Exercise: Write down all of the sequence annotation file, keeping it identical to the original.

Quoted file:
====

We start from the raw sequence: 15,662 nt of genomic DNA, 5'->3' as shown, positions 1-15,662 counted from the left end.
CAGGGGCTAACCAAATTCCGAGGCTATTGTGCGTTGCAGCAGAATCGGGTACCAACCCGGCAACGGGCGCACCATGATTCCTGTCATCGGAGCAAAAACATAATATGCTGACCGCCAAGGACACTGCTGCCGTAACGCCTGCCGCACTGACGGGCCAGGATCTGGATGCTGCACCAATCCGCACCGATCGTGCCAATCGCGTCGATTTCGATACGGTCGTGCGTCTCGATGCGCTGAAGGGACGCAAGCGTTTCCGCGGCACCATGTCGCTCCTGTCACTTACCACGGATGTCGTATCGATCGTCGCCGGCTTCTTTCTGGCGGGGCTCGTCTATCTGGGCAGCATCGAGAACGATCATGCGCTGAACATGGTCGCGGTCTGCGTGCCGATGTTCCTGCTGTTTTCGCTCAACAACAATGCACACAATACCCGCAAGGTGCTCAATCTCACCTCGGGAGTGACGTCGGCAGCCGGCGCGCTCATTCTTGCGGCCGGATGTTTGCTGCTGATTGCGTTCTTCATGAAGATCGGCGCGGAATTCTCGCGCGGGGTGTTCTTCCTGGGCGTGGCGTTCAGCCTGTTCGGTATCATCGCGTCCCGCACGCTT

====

We start from the raw sequence: 15,662 nt of genomic DNA, 5'->3' as shown, positions 1-15,662 counted from the left end.
CAGGGGCTAACCAAATTCCGAGGCTATTGTGCGTTGCAGCAGAATCGGGTACCAACCCGGCAACGGGCGCACCATGATTCCTGTCATCGGAGCAAAAACATAATATGCTGACCGCCAAGGACACTGCTGCCGTAACGCCTGCCGCACTGACGGGCCAGGATCTGGATGCTGCACCAATCCGCACCGATCGTGCCAATCGCGTCGATTTCGATACGGTCGTGCGTCTCGATGCGCTGAAGGGACGCAAGCGTTTCCGCGGCACCATGTCGCTCCTGTCACTTACCACGGATGTCGTATCGATCGTCGCCGGCTTCTTTCTGGCGGGGCTCGTCTATCTGGGCAGCATCGAGAACGATCATGCGCTGAACATGGTCGCGGTCTGCGTGCCGATGTTCCTGCTGTTTTCGCTCAACAACAATGCACACAATACCCGCAAGGTGCTCAATCTCACCTCGGGAGTGACGTCGGCAGCCGGCGCGCTCATTCTTGCGGCCGGATGTTTGCTGCTGATTGCGTTCTTCATGAAGATCGGCGCGGAATTCTCGCGCGGGGTGTTCTTCCTGGGCGTGGCGTTCAGCCTGTTCGGTATCATCGCGTCCCGCACGCTT